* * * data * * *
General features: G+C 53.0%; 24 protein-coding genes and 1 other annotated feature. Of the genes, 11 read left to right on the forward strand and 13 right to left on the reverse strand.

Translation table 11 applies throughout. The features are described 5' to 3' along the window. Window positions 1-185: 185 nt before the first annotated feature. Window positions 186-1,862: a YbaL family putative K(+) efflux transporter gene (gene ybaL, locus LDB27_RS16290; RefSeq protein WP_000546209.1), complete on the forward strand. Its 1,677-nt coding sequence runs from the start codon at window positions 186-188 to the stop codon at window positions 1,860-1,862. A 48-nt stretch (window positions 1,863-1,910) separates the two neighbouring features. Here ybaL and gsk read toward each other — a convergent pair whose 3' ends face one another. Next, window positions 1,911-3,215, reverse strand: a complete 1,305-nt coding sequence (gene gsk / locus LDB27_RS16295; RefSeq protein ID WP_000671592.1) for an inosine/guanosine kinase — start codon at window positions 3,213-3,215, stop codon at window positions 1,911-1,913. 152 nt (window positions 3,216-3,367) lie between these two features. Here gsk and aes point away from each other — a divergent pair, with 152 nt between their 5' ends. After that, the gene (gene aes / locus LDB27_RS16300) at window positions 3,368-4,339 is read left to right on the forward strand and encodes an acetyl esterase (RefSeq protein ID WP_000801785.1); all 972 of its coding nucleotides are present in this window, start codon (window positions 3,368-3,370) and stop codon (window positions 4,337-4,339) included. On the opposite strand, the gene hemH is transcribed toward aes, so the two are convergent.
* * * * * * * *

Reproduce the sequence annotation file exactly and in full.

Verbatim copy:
General features: G+C 53.0%; 24 protein-coding genes and 1 other annotated feature. Of the genes, 11 read left to right on the forward strand and 13 right to left on the reverse strand.

Translation table 11 applies throughout. The features are described 5' to 3' along the window. Window positions 1-185: 185 nt before the first annotated feature. Window positions 186-1,862: a YbaL family putative K(+) efflux transporter gene (gene ybaL, locus LDB27_RS16290; RefSeq protein WP_000546209.1), complete on the forward strand. Its 1,677-nt coding sequence runs from the start codon at window positions 186-188 to the stop codon at window positions 1,860-1,862. A 48-nt stretch (window positions 1,863-1,910) separates the two neighbouring features. Here ybaL and gsk read toward each other — a convergent pair whose 3' ends face one another. Next, window positions 1,911-3,215, reverse strand: a complete 1,305-nt coding sequence (gene gsk / locus LDB27_RS16295; RefSeq protein ID WP_000671592.1) for an inosine/guanosine kinase — start codon at window positions 3,213-3,215, stop codon at window positions 1,911-1,913. 152 nt (window positions 3,216-3,367) lie between these two features. Here gsk and aes point away from each other — a divergent pair, with 152 nt between their 5' ends. After that, the gene (gene aes / locus LDB27_RS16300) at window positions 3,368-4,339 is read left to right on the forward strand and encodes an acetyl esterase (RefSeq protein ID WP_000801785.1); all 972 of its coding nucleotides are present in this window, start codon (window positions 3,368-3,370) and stop codon (window positions 4,337-4,339) included. On the opposite strand, the gene hemH is transcribed toward aes, so the two are convergent.